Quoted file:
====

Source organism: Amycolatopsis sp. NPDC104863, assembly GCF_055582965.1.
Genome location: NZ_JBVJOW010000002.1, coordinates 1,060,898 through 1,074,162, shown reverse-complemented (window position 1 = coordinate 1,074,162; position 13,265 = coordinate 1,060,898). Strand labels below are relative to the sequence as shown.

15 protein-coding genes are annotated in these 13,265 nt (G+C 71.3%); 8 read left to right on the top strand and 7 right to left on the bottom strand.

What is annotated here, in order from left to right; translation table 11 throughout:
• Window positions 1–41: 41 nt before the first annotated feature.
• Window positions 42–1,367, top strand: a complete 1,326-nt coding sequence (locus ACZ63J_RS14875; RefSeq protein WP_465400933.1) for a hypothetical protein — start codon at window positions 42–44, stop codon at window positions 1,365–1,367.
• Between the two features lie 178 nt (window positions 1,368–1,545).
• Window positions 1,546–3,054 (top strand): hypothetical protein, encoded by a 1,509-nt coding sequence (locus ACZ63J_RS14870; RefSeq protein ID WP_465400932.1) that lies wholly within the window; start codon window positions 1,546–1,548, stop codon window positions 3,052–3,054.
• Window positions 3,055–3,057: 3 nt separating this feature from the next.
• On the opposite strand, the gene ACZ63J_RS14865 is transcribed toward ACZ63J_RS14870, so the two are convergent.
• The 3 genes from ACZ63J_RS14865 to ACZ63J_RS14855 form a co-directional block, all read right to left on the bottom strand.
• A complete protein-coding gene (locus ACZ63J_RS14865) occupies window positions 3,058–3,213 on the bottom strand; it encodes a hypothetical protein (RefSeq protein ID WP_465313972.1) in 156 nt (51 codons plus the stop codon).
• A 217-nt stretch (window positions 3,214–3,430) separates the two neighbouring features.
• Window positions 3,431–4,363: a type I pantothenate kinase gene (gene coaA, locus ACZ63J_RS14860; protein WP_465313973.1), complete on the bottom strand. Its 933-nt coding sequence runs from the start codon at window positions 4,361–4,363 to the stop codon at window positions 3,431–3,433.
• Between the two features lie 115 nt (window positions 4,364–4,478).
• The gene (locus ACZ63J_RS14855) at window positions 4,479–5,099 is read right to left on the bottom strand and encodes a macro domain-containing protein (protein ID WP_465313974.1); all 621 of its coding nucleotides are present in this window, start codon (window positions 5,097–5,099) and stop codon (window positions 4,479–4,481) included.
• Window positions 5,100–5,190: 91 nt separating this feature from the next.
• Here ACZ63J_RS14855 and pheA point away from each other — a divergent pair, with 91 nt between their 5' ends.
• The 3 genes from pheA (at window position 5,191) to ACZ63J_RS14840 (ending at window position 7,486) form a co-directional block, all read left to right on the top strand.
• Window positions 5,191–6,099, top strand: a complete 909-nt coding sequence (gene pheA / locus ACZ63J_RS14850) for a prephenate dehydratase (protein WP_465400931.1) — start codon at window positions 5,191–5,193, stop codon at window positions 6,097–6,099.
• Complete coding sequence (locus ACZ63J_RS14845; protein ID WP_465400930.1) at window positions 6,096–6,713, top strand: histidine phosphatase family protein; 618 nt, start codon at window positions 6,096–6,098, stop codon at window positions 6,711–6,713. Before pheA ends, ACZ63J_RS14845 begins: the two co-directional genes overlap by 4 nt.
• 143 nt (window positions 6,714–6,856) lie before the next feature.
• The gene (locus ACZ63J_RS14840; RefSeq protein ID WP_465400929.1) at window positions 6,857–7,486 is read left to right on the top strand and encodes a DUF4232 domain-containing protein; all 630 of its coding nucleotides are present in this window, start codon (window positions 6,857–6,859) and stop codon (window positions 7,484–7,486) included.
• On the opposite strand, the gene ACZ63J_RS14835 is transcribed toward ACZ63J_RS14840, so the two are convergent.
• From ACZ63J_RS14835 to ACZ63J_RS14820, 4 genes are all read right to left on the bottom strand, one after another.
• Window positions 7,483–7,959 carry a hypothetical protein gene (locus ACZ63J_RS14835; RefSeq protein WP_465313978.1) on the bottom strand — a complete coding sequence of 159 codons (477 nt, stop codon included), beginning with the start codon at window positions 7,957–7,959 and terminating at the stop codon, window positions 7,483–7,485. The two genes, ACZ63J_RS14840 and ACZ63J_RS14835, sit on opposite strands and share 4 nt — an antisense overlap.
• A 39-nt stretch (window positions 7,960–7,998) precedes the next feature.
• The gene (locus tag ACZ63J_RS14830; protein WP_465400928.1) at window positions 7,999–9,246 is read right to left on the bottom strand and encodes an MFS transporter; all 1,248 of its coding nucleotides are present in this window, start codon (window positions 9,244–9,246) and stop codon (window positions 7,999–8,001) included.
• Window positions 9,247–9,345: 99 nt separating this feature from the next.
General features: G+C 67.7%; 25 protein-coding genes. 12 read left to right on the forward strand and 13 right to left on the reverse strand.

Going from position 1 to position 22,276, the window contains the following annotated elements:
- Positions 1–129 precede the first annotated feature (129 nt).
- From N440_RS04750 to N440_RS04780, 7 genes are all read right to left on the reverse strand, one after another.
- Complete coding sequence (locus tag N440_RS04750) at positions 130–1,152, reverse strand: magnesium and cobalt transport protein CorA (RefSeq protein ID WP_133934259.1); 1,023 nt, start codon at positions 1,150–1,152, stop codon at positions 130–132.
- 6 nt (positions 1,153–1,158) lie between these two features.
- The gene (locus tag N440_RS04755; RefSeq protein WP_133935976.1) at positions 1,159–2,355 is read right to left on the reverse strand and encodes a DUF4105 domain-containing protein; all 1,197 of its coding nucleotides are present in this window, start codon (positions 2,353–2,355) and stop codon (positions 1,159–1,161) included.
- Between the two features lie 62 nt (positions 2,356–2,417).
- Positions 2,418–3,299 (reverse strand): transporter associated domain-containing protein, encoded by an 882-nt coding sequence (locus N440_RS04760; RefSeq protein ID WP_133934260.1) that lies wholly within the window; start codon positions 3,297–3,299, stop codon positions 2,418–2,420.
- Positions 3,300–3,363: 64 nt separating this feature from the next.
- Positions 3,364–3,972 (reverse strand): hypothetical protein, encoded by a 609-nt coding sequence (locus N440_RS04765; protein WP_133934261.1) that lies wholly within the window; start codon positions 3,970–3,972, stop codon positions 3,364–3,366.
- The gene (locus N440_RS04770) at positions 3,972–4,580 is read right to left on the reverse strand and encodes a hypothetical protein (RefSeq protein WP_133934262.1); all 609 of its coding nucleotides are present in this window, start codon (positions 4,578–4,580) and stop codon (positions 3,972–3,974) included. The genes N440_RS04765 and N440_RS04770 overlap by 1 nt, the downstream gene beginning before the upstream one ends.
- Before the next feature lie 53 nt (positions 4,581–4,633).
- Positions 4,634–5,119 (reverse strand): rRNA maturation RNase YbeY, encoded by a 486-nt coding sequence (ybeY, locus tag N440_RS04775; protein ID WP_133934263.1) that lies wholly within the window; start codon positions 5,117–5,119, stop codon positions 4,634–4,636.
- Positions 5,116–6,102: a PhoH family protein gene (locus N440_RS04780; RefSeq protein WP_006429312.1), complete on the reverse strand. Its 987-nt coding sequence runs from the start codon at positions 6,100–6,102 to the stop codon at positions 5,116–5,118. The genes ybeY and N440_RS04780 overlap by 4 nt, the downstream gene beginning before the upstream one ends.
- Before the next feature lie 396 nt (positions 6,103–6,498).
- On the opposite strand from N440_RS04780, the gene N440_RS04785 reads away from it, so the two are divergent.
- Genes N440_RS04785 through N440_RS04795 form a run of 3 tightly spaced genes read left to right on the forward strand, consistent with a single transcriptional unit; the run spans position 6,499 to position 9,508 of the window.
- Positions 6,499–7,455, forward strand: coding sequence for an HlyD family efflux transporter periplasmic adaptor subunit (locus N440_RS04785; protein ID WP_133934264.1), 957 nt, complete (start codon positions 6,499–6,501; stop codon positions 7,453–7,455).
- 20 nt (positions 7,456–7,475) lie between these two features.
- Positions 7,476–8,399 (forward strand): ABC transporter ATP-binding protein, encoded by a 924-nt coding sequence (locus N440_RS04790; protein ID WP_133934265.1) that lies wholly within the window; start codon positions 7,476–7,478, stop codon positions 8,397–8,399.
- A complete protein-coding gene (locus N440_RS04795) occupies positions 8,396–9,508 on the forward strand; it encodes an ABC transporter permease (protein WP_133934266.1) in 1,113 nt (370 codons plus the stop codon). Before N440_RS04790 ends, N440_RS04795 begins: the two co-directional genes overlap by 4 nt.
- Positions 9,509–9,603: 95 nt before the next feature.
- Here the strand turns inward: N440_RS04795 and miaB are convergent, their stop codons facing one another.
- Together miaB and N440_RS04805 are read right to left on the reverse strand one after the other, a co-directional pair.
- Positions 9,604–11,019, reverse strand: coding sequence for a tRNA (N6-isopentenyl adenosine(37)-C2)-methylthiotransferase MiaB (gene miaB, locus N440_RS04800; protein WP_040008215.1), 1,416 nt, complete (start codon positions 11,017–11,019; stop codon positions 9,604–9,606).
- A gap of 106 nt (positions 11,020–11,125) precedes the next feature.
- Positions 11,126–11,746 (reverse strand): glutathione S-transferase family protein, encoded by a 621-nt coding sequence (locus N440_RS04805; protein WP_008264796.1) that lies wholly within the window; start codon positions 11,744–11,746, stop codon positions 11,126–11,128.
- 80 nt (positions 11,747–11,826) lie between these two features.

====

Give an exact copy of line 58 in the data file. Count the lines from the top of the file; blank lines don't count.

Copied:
- 80 nt (positions 11,747–11,826) lie between these two features.